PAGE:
quency of the scanner will result in automatic compensat
FIG. 2E shows that the collector current increases to a
ing variations in the voltage E across yoke 2 with the re
maximum value of 200 ma. corresponding to the knee in
sult that Ipp remains independent of the frequency of the
the collector'characteristic for a base drive of 4 ma. 25 scanner. For example, at higher frequencies the volt
The locus of the operating point of the transistor then
age across the yoke 2 will rise, thereby maintaining the
falls out of the saturation region terminating the forward
peak to peak current through the yoke of unchanged
value. The peak to peak scanning current will be ‘in
The duration of the forward scan may be estimated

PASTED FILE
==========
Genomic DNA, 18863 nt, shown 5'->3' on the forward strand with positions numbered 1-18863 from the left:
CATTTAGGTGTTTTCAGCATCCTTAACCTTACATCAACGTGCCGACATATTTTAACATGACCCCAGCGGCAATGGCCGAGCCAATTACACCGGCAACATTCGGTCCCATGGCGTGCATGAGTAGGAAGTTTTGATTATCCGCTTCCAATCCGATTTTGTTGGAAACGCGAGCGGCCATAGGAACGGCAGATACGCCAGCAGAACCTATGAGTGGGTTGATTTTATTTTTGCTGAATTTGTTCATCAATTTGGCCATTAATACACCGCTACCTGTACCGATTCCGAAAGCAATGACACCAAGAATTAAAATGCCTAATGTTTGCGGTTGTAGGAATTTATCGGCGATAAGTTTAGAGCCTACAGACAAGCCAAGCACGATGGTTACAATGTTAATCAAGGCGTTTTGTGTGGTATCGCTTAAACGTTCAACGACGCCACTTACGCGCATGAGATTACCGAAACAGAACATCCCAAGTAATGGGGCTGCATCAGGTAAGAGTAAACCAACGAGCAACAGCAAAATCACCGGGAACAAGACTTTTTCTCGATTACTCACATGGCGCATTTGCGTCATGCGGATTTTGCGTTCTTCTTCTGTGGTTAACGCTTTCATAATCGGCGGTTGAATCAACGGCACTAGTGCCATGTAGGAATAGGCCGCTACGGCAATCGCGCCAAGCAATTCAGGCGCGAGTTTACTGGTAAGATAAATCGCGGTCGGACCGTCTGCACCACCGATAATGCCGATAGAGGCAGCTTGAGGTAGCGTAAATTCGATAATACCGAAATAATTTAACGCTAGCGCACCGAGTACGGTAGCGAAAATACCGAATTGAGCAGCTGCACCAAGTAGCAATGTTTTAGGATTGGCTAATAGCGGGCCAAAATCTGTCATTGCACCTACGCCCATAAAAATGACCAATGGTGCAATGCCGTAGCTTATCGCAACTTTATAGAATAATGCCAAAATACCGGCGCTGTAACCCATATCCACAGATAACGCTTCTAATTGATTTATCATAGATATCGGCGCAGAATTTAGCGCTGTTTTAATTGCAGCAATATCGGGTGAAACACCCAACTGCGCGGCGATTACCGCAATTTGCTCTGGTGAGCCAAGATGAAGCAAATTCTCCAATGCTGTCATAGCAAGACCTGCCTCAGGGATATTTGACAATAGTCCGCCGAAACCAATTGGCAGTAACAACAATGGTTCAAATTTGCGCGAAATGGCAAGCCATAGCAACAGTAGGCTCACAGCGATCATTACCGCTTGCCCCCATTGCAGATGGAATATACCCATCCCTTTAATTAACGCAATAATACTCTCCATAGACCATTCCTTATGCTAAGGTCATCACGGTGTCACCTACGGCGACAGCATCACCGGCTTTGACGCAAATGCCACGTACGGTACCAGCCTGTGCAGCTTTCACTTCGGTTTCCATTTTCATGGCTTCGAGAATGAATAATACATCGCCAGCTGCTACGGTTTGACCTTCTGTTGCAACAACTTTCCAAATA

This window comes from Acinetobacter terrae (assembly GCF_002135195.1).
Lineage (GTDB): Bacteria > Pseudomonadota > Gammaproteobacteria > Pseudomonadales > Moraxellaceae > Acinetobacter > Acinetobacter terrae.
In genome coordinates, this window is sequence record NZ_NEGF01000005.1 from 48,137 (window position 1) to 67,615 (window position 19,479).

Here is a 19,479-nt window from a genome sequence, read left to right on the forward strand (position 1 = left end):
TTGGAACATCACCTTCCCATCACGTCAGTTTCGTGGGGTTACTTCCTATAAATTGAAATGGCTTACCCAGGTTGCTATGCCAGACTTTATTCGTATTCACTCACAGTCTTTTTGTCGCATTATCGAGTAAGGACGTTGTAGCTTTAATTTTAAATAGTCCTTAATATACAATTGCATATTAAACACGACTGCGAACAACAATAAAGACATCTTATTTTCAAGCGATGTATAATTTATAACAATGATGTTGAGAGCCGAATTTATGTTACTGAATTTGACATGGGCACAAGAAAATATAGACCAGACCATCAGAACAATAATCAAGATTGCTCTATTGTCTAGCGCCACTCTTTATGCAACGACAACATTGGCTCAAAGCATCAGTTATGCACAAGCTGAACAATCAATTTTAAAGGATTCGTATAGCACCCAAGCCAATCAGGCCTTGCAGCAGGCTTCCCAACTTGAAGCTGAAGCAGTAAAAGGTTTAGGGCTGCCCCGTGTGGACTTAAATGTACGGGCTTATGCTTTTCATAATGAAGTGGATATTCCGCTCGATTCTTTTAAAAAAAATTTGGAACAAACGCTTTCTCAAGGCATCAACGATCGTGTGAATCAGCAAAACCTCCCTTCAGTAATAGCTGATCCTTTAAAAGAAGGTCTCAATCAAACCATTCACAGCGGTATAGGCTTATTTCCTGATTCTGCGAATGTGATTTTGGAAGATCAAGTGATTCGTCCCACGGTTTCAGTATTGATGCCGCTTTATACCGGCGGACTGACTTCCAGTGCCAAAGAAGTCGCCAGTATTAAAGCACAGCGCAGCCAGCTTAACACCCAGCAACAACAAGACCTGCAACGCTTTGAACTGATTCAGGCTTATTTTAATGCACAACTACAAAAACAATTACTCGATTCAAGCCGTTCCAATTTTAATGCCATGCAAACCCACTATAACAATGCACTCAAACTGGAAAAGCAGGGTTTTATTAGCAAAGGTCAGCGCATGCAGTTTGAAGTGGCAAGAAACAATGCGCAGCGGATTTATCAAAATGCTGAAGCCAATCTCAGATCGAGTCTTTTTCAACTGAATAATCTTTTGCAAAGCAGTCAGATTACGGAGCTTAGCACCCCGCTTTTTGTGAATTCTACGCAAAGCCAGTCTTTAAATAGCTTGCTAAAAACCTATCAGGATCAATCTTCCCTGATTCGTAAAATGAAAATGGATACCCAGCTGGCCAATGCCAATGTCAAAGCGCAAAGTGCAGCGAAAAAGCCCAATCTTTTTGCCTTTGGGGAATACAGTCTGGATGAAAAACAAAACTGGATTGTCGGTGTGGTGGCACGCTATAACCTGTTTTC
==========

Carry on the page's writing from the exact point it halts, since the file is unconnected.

dependent of the characteristics of T1, the value of the
with reasonable accuracy provided some simplifying as 30 yoke inductance, the sup-ply voltage V and will in fact
sumptions are made with regard to the circuit. The tran
be determined solely by the collector current of tran
sistor and yoke inductance may be simpli?ed to a series
sistor T2.
inductance-resistance LR circuit and the ‘response to a
The stabilization of the collector current of T2 may be
step voltage E of 5 volts calculated. The total series re
accomplished by emitter degeneration by the inclusion of
sistance R3 is
35 resistor R3 in the emitter circuit. The potentiometer
R2 serves as an amplitude control by establishing the DC.
Collector to emitter resistance _ _______ __, _________ __ 2
operating current in the collector circuit of transistor T2
Yoke resistance __
and hence the peak to peak sawtooth current of transis
Monitor resistance ___________________________ -_,.; 1